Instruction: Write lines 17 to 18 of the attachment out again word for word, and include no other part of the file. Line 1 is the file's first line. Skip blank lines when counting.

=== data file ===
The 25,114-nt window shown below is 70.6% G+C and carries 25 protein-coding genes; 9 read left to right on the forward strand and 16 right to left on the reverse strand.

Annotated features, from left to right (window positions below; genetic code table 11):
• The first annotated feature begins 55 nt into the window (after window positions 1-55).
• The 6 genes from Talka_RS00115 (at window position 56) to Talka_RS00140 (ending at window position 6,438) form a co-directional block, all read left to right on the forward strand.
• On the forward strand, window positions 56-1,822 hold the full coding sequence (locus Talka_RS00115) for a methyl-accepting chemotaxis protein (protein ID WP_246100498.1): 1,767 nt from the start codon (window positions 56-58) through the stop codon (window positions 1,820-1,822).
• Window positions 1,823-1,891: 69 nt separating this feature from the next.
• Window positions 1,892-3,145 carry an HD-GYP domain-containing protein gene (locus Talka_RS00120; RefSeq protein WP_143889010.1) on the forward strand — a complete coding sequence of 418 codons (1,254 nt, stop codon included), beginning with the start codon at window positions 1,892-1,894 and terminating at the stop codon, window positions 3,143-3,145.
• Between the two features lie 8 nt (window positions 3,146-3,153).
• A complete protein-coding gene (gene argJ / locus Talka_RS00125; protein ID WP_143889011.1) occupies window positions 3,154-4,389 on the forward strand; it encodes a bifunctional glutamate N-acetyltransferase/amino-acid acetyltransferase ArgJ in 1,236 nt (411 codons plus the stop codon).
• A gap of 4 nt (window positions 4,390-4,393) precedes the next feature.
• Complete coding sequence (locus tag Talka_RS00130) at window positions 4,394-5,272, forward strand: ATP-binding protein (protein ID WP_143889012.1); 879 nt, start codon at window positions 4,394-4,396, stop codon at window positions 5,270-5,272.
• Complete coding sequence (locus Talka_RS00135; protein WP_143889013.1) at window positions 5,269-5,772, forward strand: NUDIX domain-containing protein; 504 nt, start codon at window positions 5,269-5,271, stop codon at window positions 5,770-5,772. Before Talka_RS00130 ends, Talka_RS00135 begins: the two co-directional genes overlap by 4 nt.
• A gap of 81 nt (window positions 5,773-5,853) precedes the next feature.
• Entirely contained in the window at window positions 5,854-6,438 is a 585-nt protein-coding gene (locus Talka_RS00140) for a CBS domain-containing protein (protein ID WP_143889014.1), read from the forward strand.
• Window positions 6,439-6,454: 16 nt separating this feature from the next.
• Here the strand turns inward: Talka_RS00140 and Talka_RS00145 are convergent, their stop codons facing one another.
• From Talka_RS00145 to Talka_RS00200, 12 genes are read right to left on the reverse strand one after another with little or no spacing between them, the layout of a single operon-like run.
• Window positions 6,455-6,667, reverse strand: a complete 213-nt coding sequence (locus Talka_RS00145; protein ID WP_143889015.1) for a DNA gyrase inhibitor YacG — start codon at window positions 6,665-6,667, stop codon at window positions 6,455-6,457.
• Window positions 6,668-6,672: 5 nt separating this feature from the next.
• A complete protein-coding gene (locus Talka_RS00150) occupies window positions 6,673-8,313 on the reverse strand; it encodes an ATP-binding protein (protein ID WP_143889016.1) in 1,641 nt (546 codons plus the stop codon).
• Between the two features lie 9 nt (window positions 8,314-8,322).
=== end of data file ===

• From Talka_RS00145 to Talka_RS00200, 12 genes are read right to left on the reverse strand one after another with little or no spacing between them, the layout of a single operon-like run.
• Window positions 6,455-6,667, reverse strand: a complete 213-nt coding sequence (locus Talka_RS00145; protein ID WP_143889015.1) for a DNA gyrase inhibitor YacG — start codon at window positions 6,665-6,667, stop codon at window positions 6,455-6,457.